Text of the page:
Books of collaborations are always fun [see my review of two recent collaborations here], and always highlight not only the differences between two writers, but that magnificent third author that sits at that point where the two authors meet; supposedly Ottawa poet jwcurry has been working a book of collaborations with various others for about twenty years, perpetually forthcoming with The Mercury Press, but I'm unsure where it's currently situated; apparently Toronto poet Stephen Cain has been more recently working the same…


I the good elephant saw you
resting in the air over the jungle
The spring squats down on the lawn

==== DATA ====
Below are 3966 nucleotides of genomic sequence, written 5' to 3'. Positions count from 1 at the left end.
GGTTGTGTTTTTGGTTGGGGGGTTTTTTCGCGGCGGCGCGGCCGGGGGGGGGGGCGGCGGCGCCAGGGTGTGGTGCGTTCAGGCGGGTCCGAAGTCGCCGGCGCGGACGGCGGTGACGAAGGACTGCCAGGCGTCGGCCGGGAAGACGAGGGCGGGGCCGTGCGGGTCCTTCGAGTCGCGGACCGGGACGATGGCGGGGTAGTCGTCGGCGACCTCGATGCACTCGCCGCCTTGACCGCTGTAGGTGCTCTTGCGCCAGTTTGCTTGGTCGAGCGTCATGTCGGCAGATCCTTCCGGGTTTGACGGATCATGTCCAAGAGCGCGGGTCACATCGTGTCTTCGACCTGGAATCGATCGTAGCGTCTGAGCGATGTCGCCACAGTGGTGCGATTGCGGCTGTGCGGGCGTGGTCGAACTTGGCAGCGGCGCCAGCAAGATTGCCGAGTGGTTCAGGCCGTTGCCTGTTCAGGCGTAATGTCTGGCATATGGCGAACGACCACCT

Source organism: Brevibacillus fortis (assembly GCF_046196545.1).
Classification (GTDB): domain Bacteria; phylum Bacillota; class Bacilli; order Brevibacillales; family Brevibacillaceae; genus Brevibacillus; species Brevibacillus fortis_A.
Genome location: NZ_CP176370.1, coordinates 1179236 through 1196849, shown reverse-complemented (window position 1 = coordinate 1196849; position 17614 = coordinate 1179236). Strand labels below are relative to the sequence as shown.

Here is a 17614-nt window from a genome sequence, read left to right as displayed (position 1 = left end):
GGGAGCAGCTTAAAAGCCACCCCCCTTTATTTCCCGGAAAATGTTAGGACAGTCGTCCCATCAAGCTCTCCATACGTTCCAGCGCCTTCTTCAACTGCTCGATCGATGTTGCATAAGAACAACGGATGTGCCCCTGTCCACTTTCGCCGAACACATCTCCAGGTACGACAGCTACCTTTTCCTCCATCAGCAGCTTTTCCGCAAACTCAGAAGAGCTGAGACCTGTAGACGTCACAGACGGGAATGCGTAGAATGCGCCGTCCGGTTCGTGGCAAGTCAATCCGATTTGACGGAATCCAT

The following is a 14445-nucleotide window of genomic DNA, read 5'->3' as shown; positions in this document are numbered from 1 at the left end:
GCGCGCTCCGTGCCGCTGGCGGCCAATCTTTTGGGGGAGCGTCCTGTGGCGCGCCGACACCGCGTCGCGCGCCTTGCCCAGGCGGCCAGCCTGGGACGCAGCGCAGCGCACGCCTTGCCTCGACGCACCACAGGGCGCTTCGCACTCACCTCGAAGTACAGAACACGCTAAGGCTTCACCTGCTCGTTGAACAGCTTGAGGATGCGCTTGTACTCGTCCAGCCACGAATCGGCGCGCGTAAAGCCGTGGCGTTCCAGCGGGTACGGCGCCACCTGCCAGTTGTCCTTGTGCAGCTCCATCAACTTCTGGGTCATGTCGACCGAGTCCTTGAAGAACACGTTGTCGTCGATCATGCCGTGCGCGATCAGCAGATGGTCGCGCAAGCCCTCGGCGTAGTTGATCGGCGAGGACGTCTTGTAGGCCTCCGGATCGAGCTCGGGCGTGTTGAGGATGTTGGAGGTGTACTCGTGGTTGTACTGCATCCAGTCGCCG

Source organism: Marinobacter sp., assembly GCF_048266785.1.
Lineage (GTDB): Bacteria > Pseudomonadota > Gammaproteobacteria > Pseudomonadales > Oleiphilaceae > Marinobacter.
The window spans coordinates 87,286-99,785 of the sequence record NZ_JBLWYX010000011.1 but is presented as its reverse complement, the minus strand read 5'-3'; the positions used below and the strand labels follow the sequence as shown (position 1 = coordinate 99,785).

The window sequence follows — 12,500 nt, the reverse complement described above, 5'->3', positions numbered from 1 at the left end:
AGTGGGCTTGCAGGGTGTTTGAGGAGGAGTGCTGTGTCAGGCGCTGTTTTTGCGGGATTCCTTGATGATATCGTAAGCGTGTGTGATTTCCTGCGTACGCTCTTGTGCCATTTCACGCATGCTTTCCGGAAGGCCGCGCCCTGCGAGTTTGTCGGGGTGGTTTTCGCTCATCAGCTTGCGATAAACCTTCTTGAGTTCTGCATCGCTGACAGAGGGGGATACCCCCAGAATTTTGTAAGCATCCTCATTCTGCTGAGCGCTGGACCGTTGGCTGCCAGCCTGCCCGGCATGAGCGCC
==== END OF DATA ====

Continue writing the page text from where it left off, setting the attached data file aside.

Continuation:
Ties her shoes
The same shoes the clouds
were wearing last year
Your dream walks into my sleep
as soon as I wake up and
the person who wakes up
no longer is you
The place of waking up is not your place
though the cloud is still your cloud
and your head is still in it
because of your other head
Spring is your other head
Cloud is your other head
China is your other head
You have plenty more heads
asleep in the dark and deep place
Waiting for the early brain beginning
I the good elephant saw you


Copies of Knott's collection are available for $8 postpaid, and for Padgett's, $15 (in currency, Ross writes, of country where order originates); inquiries can be made at or check directly through his website. Otherwise, Stuart Ross is a fixture (still) at the Toronto Small Press Fair, and might even be at this spring's Ottawa fair (I haven’t yet heard…); he almost always has something new.

No comments: